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that.enator grassley to do john roberts worked in the white house, elena kagan worked in the white house. and they made -- they released including r records e-mails. so there is direct precedent notion that these records need to be made vailable and carefully reviewed. and we would expect chairman obey that precedent. i think it is also important a supreme court critically s so important that the american and e ought to understand understand well who it is who is considered for that particular role. is efore, i think it incumbent on the republican party to make all of this accessible,
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people ample give it.e to review and digest siobhan: there is so much paperwork. senate kly could the judiciary committee get to a hearing. nan: it is interesting you say because i just read that rob rosenstein is hiring or assistant u.s. attorneys to help review all of those records. what the timing will be. is really say is it the responsibility of the senate committee chair to be fair and open and make that available in time so an opportunity to review it. ark: even before any of these records have been released your organization has come to the conclusion that he shouldn't be confirmed. is there anything that you would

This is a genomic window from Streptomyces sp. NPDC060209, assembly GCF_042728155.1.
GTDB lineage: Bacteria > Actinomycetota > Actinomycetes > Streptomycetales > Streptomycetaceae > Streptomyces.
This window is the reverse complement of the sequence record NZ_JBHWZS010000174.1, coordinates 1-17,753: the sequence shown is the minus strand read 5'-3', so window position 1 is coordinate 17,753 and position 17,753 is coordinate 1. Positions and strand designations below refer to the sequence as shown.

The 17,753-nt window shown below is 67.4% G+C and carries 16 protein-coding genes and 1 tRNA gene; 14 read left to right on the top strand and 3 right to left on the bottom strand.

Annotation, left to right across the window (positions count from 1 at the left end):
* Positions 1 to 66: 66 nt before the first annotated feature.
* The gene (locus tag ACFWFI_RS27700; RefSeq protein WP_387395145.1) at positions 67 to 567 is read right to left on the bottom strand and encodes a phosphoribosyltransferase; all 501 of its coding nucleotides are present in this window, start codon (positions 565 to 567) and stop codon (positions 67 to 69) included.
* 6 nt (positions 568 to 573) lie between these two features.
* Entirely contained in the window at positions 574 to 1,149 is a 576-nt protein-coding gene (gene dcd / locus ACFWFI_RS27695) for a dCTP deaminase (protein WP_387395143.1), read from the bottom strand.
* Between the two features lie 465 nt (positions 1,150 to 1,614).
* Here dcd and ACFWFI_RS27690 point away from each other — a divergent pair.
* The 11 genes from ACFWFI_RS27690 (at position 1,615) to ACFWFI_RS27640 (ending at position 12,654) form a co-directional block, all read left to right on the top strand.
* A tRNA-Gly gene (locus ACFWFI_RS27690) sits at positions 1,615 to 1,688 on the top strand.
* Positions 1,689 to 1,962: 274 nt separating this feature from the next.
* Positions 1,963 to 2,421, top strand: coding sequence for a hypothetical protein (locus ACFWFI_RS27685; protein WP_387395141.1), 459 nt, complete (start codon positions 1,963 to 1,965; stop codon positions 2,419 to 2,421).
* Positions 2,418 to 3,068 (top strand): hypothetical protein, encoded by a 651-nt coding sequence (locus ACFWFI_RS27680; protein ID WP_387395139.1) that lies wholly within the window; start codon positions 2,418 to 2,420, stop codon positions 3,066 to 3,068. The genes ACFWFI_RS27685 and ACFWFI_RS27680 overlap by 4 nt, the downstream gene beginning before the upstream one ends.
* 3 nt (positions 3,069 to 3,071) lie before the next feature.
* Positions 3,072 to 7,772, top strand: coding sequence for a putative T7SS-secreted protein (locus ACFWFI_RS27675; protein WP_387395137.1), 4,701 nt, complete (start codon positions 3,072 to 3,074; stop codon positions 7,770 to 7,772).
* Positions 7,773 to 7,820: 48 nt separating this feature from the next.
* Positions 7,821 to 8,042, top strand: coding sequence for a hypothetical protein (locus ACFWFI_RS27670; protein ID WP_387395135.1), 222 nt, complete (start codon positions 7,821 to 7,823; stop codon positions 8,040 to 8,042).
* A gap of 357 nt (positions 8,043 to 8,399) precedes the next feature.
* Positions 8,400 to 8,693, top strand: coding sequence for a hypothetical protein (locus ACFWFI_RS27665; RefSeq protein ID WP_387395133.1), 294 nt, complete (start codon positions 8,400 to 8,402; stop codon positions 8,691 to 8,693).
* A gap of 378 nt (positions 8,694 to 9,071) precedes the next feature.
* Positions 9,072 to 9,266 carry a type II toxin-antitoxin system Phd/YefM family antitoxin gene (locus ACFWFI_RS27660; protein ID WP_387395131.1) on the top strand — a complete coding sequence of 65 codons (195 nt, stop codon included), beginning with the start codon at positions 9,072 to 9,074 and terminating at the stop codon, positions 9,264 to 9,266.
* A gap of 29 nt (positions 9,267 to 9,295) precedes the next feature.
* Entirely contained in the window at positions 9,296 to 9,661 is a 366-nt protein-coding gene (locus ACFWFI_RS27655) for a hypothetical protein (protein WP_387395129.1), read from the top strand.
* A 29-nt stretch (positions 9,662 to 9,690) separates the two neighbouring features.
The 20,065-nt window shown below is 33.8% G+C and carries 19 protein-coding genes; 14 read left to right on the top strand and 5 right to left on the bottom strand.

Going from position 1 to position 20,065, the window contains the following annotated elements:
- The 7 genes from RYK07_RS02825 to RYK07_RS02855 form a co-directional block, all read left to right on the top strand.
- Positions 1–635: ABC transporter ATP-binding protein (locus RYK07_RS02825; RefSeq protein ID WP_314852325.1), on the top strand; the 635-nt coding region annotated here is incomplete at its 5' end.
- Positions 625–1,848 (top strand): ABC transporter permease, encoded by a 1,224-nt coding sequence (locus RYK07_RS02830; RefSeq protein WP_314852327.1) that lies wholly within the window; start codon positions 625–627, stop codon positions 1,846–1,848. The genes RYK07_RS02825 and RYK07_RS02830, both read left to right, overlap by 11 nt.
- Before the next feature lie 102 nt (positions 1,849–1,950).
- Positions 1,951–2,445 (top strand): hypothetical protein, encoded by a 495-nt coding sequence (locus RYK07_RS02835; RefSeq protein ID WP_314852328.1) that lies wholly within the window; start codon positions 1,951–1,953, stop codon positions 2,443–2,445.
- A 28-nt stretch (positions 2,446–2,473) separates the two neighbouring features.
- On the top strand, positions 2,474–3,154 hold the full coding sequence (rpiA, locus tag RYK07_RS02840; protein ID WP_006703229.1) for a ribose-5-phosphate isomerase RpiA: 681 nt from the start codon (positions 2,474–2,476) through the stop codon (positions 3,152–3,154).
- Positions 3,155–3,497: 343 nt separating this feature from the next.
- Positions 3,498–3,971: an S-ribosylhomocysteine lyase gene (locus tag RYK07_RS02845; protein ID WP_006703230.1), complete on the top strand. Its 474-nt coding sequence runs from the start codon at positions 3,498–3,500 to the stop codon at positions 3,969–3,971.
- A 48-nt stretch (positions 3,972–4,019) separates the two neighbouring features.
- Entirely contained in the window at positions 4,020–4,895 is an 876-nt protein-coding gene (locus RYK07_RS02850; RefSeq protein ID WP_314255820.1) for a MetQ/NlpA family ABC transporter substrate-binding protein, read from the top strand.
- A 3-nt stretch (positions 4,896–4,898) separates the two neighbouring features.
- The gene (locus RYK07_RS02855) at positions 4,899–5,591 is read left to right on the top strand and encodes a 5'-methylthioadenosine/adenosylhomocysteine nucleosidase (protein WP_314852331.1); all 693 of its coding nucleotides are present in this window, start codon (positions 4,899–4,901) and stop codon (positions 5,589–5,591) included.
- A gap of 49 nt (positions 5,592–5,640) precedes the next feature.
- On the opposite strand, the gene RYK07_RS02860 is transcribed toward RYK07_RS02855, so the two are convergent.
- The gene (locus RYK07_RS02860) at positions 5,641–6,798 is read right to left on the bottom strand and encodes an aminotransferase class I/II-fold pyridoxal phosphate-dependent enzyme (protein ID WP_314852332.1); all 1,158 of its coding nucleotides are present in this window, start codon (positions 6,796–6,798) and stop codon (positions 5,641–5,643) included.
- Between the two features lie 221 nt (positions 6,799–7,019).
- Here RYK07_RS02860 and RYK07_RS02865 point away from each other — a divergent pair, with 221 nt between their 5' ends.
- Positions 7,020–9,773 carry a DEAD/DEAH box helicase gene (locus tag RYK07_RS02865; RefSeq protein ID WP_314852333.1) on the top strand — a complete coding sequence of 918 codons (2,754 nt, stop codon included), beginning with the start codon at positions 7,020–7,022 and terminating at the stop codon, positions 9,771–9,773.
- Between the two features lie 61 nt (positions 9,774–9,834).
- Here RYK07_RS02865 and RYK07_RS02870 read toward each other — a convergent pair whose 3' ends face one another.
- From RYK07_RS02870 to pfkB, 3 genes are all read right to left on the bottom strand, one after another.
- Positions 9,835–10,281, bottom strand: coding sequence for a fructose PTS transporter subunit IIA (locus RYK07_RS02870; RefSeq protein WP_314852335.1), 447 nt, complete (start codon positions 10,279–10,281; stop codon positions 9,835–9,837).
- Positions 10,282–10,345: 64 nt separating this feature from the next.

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you der a smoking gun that would point say republican that you would need to attract to defeat that nomination? already havesay we two smoking guns. , really, what president rump said, that he is seeking someone whose mind is made up on the ssue of healthcare and issue of abortion. welly, in all the years that have been toiling in these judicial fields i don't think i come across a president who was so direct for what he was looking and i would say when you take a at brett kavanaugh's record take an optional roe and the oth
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affordable care act. when you just t step back for a minute in the what we i think that are looking for in a judge or whose mind omeone isn't made up, someone who can open mindases with an and be fair minded. here you have a candidate who is already subscribing to some very views which, just imagine, what donald trump repealing the affordable care act -- he will brett to do by putting avanaugh on supreme court, depriving millions of americans of their healthcare. say that in and of itself is a smoking gun.
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but, to further the conversation, we expect there to thousands of pages of documents released, and to review mple time those and i know people will be interested to learn more views.kavanaugh's n fact, at his d. krfpc. circut court hearing -- i think it was 2004 -- he was specifically about his views and what e did with respect to overseeing to have a abuersation about for cher, ghra ghraib. he ducked those questions. in fact. a letter sent to him by senators and durbin investigated his so i think it is important to documents and perhaps will be made